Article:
The Russian Federation attempted to challenge the award at the seat of arbitration in the Netherlands. The Court of Appeal in Kyiv subsequently enforced the award and granted the claimants permission to attach the Ukraine-based assets of three Russian state-owned banks: Vnesheconombank (VEB), Sberbank and VTB Bank. The attachments froze the banks’ shares in their Ukrainian subsidiaries as well as the assets of those subsidiaries.

The aforesaid banks appealed the decision on several grounds. First, the Supreme Court of Ukraine did not accept the notification argument. Article V of the Kyiv Agreement on Settling Disputes Related to Commercial Activities requires direct engagement between the judicial bodies of both countries. Therefore, the court found that the simple procedure for notification by post would suffice to meet the obligation of proper notification. The Supreme Court ruled that as long as there is a proof of service, a relevant recipient, for instance, the Ministry of Justice of Russia, should be deemed to have been duly notified.

Second, in the same decision, the Ukrainian Supreme Court upheld an order to enforce an investment treaty arbitration award against the Russian Federation finding that Russia had consented to arbitration in its bilateral investment treaty with Ukraine and that this sufficed to constitute a waiver of sovereign immunity from execution.

In the Oschadbank case, the Court of Appeal in Kyiv also enforced the arbitral award. Both awards have been recognized and enforced in Ukraine.

Think Strategically, Act Tactically: the Winner Takes it All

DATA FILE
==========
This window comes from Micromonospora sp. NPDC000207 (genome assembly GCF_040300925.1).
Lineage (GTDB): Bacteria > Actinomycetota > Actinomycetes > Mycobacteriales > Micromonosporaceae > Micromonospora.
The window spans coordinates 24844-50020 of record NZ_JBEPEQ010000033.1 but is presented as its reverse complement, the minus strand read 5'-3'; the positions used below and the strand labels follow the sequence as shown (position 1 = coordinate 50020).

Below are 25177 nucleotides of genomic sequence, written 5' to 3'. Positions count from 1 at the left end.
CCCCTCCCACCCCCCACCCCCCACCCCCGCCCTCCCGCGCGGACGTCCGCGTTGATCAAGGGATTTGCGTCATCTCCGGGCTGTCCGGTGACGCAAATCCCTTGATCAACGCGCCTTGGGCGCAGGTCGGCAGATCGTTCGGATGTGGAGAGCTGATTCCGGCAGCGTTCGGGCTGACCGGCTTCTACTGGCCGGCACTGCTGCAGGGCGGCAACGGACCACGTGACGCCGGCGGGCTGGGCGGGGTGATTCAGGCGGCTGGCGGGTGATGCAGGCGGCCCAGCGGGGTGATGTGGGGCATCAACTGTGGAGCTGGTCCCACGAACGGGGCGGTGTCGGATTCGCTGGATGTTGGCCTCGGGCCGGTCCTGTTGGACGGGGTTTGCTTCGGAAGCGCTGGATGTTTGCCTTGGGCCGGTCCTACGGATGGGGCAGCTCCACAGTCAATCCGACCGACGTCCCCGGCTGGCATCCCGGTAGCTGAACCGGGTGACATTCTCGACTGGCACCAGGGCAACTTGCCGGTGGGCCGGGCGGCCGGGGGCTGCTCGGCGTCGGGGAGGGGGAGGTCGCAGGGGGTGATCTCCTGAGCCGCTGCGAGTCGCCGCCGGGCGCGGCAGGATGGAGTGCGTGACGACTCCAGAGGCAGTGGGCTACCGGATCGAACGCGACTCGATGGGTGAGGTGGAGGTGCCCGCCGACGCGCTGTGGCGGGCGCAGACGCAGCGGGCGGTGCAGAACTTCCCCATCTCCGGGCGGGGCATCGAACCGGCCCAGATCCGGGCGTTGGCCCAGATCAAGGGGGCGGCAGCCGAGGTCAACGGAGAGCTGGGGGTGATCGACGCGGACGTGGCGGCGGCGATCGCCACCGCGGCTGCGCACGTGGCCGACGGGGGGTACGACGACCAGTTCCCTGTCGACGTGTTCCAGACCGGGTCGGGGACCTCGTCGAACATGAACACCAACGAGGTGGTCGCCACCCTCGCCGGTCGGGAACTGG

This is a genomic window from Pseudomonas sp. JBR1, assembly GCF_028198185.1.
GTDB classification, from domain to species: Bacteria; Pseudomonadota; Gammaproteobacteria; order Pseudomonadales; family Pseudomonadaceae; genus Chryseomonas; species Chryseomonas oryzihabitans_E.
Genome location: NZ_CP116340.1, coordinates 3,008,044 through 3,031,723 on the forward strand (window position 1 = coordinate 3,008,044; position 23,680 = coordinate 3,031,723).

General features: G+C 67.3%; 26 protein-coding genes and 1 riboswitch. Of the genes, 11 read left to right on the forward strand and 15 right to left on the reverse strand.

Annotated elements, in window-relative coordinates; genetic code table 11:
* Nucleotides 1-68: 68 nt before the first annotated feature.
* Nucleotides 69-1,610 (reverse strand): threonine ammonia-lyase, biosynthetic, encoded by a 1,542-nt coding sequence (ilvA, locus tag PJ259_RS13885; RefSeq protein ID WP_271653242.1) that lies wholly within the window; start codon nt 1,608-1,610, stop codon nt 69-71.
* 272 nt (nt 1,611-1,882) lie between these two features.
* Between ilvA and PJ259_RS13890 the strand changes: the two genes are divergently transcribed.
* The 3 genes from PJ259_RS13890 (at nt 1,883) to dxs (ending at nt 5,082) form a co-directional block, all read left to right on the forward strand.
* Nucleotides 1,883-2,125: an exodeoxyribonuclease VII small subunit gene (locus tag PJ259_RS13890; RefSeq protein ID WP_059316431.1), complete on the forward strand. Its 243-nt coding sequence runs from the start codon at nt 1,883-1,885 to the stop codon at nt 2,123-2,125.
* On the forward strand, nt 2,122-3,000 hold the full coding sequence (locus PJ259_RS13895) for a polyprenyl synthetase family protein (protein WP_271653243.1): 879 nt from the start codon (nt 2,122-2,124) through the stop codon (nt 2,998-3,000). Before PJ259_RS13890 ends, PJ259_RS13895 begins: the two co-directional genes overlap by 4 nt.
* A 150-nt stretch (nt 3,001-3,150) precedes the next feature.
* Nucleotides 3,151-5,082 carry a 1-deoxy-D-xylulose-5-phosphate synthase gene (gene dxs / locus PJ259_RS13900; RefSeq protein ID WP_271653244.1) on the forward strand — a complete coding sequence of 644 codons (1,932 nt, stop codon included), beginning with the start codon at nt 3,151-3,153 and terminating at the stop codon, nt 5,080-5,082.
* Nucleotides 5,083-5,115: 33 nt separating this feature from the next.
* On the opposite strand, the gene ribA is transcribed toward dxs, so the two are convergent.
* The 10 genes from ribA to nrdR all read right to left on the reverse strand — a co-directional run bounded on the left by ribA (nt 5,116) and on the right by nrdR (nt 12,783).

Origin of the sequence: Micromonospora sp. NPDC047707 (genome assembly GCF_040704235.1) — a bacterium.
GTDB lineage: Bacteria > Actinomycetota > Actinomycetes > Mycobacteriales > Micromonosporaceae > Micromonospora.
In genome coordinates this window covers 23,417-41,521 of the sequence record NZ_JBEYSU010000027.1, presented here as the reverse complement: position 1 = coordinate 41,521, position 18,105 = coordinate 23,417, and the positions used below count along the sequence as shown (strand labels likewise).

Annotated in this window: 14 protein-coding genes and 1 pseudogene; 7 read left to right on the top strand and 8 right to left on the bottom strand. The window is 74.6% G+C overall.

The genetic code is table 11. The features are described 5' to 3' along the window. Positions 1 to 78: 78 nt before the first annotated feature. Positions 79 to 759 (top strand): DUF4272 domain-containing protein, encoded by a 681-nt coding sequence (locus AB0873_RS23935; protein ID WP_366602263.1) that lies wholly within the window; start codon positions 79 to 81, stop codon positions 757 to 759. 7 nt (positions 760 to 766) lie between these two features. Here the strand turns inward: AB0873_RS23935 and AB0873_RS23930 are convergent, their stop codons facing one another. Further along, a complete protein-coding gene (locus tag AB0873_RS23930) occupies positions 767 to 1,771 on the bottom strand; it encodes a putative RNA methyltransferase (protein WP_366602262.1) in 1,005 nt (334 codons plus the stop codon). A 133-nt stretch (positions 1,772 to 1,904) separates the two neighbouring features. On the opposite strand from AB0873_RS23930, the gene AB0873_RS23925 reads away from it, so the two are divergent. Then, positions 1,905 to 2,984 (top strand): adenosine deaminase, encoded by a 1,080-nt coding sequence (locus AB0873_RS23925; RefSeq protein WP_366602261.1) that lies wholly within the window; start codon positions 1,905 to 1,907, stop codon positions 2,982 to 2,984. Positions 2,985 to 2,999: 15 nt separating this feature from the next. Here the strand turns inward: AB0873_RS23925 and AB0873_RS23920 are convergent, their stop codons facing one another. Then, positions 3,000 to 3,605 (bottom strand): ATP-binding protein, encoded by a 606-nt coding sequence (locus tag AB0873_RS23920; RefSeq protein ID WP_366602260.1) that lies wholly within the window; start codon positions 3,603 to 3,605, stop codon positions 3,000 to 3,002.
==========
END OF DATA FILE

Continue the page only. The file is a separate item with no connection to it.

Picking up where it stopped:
IKB-Invest, in its turn, applied to overturn the enforcement decision favouring Oschadbank, arguing that the Supreme Court of Ukraine had erred in Ukrainian law. IKB-Invest’s tactic had failed, however, as the appeal was ultimately unsuccessful. The Supreme Court decided not to consider the appeal as the claimant (IKB-Invest) was not a part of the contested arbitration proceedings.

The court showed no sympathy for the argument that IKB-Invest’s interests were also at stake and ruled that it will not exercise its power to set aside the decision of the lower court under such circumstances. IKB-Invest’s tactic raises several interesting issues requiring further consideration, and may, in fact, give rise to a new trend in the investor-state arbitrations.

Concluding remarks

The examined cases reflect how challenging it might be for foreign investors to enforce a final award against sovereign states. In the context of ISDS, obtaining an award may prove a hollow victory and only be half the battle. Indeed, investors may face a long, complex battle if the losing state refuses to pay the arbitral award voluntarily. IKB-Invest in the case at hand, finding itself in a fairly tenuous position, made a tactical decision to hamper enforcement by other stakeholders, as a measure to preserve a pool of assets.

About the Author:

Rinat Gareev holds common law and civil law degrees, and he is admitted to the New York Bar. He obtained a Master of Laws (LL.M.) in International Trade and Dispute Resolution from the University of Illinois College of Law, and a Bachelor of Laws (LL.B.) from the Higher School of Economics in Moscow. He worked as a research assistant at the Higher School of Economics and later joint the UK-based legal-tech firm, where in his role as a junior associate he assisted the legal team in representing the interests of air-passengers before the EU State courts and in ADR proceedings. His professional and academic interests include international commercial arbitration, consumer arbitration, and cross-border litigation.